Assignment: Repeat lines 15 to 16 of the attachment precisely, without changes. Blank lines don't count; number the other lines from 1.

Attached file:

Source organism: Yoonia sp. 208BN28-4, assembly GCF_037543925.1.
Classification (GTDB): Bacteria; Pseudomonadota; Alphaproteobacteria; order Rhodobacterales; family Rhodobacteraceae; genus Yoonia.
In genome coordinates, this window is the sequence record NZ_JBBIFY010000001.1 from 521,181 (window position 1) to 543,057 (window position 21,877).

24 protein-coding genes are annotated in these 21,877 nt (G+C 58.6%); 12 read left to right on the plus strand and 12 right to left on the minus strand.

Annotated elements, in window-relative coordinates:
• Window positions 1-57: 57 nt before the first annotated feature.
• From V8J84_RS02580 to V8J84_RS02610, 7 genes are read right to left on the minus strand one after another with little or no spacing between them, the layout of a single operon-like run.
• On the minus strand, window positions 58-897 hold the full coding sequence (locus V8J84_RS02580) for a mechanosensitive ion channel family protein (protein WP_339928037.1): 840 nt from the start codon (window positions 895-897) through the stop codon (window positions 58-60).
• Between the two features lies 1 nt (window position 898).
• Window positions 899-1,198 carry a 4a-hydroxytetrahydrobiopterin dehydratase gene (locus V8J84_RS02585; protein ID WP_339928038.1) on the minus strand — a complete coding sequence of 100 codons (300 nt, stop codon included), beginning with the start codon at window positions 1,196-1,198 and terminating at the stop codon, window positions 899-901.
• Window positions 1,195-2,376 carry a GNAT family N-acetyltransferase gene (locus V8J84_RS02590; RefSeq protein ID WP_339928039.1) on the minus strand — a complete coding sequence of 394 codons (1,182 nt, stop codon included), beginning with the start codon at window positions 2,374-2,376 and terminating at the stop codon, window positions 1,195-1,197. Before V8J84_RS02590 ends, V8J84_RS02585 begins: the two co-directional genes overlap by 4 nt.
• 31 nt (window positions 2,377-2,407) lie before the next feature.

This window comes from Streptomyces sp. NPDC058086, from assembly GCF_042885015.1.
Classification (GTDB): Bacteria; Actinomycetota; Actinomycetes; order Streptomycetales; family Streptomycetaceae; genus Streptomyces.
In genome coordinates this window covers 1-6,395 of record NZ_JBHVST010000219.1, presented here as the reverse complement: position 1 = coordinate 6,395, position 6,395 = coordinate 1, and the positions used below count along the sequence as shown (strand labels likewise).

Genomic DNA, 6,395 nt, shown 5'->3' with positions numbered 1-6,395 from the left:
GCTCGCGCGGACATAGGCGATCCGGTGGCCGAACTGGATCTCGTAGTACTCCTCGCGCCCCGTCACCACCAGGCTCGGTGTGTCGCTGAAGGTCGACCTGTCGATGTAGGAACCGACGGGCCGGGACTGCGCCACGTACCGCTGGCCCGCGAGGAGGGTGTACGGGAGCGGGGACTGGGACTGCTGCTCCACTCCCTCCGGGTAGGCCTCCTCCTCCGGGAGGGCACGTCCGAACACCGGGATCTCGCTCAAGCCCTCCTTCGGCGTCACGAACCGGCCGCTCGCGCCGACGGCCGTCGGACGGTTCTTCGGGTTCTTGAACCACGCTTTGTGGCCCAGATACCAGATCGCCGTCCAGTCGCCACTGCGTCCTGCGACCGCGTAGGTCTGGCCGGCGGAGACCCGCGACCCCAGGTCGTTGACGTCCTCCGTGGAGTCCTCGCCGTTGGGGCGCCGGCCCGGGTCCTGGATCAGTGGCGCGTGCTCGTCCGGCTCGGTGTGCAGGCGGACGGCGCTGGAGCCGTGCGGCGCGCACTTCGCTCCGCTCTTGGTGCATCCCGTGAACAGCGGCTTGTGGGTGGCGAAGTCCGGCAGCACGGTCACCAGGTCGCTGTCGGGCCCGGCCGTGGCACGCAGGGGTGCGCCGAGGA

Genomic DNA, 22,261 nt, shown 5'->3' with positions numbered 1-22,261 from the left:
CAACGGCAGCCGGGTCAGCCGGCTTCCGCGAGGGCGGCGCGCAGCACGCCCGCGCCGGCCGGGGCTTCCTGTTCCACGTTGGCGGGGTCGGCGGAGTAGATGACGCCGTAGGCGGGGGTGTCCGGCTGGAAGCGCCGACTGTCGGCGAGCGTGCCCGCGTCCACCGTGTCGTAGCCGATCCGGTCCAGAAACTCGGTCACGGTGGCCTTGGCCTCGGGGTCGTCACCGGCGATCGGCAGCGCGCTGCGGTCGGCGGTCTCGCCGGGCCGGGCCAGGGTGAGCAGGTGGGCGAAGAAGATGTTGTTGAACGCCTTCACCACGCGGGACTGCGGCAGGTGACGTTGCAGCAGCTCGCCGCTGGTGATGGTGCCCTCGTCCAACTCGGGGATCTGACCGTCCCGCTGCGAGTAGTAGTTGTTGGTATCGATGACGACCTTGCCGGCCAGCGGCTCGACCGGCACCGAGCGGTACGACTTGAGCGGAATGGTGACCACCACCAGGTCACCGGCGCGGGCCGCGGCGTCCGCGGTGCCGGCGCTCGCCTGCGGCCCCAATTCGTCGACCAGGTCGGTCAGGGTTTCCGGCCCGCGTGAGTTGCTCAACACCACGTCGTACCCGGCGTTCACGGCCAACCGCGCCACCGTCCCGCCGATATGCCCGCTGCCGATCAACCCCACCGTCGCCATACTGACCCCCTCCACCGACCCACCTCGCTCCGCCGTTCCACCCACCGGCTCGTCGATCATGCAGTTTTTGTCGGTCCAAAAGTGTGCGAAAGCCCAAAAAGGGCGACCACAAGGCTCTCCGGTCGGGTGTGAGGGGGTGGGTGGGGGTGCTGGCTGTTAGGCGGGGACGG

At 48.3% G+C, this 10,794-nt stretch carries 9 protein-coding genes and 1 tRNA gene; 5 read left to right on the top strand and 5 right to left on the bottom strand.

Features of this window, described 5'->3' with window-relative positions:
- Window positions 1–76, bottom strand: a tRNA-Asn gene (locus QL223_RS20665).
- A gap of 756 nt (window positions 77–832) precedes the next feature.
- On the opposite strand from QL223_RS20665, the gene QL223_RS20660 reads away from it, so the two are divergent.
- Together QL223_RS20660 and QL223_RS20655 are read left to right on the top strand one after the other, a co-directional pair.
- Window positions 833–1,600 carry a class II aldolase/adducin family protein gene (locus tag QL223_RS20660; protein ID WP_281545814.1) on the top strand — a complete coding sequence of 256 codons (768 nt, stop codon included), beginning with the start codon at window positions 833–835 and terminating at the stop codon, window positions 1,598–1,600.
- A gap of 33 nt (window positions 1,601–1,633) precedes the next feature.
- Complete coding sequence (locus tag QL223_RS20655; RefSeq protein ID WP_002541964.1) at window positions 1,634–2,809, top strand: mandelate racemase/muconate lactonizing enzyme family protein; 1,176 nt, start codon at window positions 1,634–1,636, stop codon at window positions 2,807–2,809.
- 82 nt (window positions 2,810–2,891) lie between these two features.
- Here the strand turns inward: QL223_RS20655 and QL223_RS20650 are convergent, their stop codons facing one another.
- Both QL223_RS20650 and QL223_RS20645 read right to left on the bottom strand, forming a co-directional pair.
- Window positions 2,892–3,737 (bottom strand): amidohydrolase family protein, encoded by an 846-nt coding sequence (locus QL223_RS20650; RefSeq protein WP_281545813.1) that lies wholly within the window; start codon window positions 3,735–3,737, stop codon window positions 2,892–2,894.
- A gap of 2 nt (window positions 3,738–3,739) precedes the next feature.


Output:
In genome coordinates this window covers 1-6,395 of record NZ_JBHVST010000219.1, presented here as the reverse complement: position 1 = coordinate 6,395, position 6,395 = coordinate 1, and the positions used below count along the sequence as shown (strand labels likewise).

Genomic DNA, 6,395 nt, shown 5'->3' with positions numbered 1-6,395 from the left: